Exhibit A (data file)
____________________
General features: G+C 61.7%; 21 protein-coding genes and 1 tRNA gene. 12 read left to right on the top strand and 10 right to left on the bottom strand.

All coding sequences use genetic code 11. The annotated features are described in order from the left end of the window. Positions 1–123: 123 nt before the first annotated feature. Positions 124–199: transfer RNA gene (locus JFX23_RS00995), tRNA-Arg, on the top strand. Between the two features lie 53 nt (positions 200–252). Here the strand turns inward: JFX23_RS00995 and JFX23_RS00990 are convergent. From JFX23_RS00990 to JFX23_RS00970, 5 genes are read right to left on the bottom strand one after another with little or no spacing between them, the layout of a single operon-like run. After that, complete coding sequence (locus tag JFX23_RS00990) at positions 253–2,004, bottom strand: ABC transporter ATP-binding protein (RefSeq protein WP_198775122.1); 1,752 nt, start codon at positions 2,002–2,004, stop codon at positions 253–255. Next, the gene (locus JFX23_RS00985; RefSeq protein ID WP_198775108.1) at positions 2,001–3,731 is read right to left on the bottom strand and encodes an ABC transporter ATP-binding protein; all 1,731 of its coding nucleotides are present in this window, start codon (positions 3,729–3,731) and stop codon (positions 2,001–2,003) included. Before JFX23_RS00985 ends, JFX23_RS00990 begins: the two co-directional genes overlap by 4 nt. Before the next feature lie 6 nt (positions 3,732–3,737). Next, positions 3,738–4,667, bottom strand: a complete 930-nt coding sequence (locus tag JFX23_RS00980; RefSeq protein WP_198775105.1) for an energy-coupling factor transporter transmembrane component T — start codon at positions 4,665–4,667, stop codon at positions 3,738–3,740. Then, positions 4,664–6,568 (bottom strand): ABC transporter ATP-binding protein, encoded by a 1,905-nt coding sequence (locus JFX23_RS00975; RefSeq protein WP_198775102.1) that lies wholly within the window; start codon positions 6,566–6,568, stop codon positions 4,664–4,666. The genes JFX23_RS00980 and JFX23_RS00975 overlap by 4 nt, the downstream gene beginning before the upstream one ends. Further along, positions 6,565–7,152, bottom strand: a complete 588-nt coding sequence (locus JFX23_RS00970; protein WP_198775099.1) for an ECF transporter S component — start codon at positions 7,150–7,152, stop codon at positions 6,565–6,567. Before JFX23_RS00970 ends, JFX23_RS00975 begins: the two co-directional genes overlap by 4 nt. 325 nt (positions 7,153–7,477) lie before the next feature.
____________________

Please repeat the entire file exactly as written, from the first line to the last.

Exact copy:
General features: G+C 61.7%; 21 protein-coding genes and 1 tRNA gene. 12 read left to right on the top strand and 10 right to left on the bottom strand.

All coding sequences use genetic code 11. The annotated features are described in order from the left end of the window. Positions 1–123: 123 nt before the first annotated feature. Positions 124–199: transfer RNA gene (locus JFX23_RS00995), tRNA-Arg, on the top strand. Between the two features lie 53 nt (positions 200–252). Here the strand turns inward: JFX23_RS00995 and JFX23_RS00990 are convergent. From JFX23_RS00990 to JFX23_RS00970, 5 genes are read right to left on the bottom strand one after another with little or no spacing between them, the layout of a single operon-like run. After that, complete coding sequence (locus tag JFX23_RS00990) at positions 253–2,004, bottom strand: ABC transporter ATP-binding protein (RefSeq protein WP_198775122.1); 1,752 nt, start codon at positions 2,002–2,004, stop codon at positions 253–255. Next, the gene (locus JFX23_RS00985; RefSeq protein ID WP_198775108.1) at positions 2,001–3,731 is read right to left on the bottom strand and encodes an ABC transporter ATP-binding protein; all 1,731 of its coding nucleotides are present in this window, start codon (positions 3,729–3,731) and stop codon (positions 2,001–2,003) included. Before JFX23_RS00985 ends, JFX23_RS00990 begins: the two co-directional genes overlap by 4 nt. Before the next feature lie 6 nt (positions 3,732–3,737). Next, positions 3,738–4,667, bottom strand: a complete 930-nt coding sequence (locus tag JFX23_RS00980; RefSeq protein WP_198775105.1) for an energy-coupling factor transporter transmembrane component T — start codon at positions 4,665–4,667, stop codon at positions 3,738–3,740. Then, positions 4,664–6,568 (bottom strand): ABC transporter ATP-binding protein, encoded by a 1,905-nt coding sequence (locus JFX23_RS00975; RefSeq protein WP_198775102.1) that lies wholly within the window; start codon positions 6,566–6,568, stop codon positions 4,664–4,666. The genes JFX23_RS00980 and JFX23_RS00975 overlap by 4 nt, the downstream gene beginning before the upstream one ends. Further along, positions 6,565–7,152, bottom strand: a complete 588-nt coding sequence (locus JFX23_RS00970; protein WP_198775099.1) for an ECF transporter S component — start codon at positions 7,150–7,152, stop codon at positions 6,565–6,567. Before JFX23_RS00970 ends, JFX23_RS00975 begins: the two co-directional genes overlap by 4 nt. 325 nt (positions 7,153–7,477) lie before the next feature.